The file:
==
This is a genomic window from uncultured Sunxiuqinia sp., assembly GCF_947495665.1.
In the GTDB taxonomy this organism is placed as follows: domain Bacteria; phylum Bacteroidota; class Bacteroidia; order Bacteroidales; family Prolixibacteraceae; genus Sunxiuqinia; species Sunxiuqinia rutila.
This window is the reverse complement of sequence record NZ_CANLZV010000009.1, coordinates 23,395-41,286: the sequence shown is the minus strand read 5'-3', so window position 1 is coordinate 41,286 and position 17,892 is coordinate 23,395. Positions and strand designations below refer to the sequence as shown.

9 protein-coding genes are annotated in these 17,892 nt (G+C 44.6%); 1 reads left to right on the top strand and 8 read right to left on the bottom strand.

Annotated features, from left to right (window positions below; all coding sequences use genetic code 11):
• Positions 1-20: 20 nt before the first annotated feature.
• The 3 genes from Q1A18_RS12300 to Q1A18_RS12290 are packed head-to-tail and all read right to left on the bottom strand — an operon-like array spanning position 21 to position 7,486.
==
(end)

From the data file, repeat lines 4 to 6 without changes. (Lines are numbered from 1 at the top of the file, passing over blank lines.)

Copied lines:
9 protein-coding genes are annotated in these 17,892 nt (G+C 44.6%); 1 reads left to right on the top strand and 8 read right to left on the bottom strand.

Annotated features, from left to right (window positions below; all coding sequences use genetic code 11):
• Positions 1-20: 20 nt before the first annotated feature.